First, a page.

When we sit in the cross-legged posture we resume our fundamental activity of creation. There are, perhaps, three steps in creation. The first step is to be aware of ourselves after we finish zazen. When we sit we are nothing; we are just sitting. We do not even realize what we are; we just sit. But when we stand up we are there! That is the first step in creation . . . you are there! When we are there everything is there; everything is created all at once. When you act you give. When you create something -- food, or tea, or coffee (which we will have soon) this is the second kind of creativity. The third kind is to create something within ourselves, such as education, or culture, or artistic creativity, or to provide some system for our society. These are cultural creations. So there are three steps. But if you forget the most important one [he holds up three fingers and then hides one] these [the two remaining fingers] are children who lost their parents. Your creation means nothing. Usually everyone forgets zazen. They don't practice zazen. They forget all about what is God. The God is someone who helps these two children. Yes, they are creating, but the God does not help the activity. How is it possible for Him to help when He does not realize who He is? That is the problem. That is why we have so many problems in this world. It is exactly like children who do not know what to do when they lose their parents. So these three steps are said to be done by Dana Prajna Paramita . . . to give, or to create . . . perfect creation.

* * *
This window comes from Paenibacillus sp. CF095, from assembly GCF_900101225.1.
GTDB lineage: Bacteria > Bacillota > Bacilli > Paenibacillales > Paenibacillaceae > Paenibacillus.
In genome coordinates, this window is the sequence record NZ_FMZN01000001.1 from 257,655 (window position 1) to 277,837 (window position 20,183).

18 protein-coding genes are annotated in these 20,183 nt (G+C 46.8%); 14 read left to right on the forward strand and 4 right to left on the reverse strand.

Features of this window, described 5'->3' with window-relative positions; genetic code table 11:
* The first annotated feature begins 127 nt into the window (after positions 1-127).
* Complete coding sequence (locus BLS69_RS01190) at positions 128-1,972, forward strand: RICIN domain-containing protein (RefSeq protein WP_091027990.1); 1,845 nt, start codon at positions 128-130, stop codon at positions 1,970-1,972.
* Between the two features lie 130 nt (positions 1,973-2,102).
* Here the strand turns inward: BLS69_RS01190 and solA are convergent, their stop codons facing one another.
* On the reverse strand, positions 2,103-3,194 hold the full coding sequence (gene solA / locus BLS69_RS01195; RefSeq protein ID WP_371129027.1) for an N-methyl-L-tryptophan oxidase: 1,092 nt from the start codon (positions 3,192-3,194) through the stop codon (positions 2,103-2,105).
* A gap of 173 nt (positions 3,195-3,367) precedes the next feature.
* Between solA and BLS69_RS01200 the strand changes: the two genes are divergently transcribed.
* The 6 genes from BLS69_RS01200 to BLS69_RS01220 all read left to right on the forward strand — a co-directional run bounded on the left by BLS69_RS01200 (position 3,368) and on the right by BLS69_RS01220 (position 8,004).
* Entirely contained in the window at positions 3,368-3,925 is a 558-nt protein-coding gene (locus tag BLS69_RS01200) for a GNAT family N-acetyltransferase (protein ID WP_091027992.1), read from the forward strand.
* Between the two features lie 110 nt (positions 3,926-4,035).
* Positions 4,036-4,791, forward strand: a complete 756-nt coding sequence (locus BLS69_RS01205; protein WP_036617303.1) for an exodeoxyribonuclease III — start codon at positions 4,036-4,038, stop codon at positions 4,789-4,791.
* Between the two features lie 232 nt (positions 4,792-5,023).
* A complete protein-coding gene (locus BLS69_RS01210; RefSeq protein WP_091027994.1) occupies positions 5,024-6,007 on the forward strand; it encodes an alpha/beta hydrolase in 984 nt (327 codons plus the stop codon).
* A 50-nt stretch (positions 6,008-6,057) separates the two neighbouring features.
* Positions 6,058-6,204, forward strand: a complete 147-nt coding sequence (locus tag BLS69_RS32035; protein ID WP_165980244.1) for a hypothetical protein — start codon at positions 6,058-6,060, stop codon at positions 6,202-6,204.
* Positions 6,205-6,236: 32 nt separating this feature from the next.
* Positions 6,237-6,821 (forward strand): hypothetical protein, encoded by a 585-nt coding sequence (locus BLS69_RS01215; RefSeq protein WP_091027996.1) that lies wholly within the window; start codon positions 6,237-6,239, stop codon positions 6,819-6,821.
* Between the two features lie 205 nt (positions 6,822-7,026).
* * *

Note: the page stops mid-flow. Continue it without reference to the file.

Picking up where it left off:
So if you understand Dana Prajna Paramita you will understand how we should live in this world, and how we create many problems for ourselves. Of course, to live is to create some problems. That we are born into this world is the first step of creation. If you do not appear in this world your parents have no difficulty. Because you appear in this world you create some problems for your parents. But that is all right. That is all right. Everyone is creating some problems. That is quite all right. But those problems should be solved, or dissolved.

When we die everything is over. Even though we do not die, day by day we should forget what we did. This is non-attachment. And we we should do something new. To do something new we should know our past and future. This is all right, but we should not keep anything which we did. We should only reflect on what we did. That's all. And we must have some idea of what we should do in the future, but the future is the future; the past is the past; now we should work on something new. This is our attitude; and this is how we should live in the world. This is Dana Prajna Paramita, to give something, or to create something for ourselves. So to do something through and through is to resume our true activity of creation. This is why we sit. If we do not forget this point everything will be carried on beautifully. But once we forget this point the world will be filled with confusion.- Shunryu Suzuki Roshi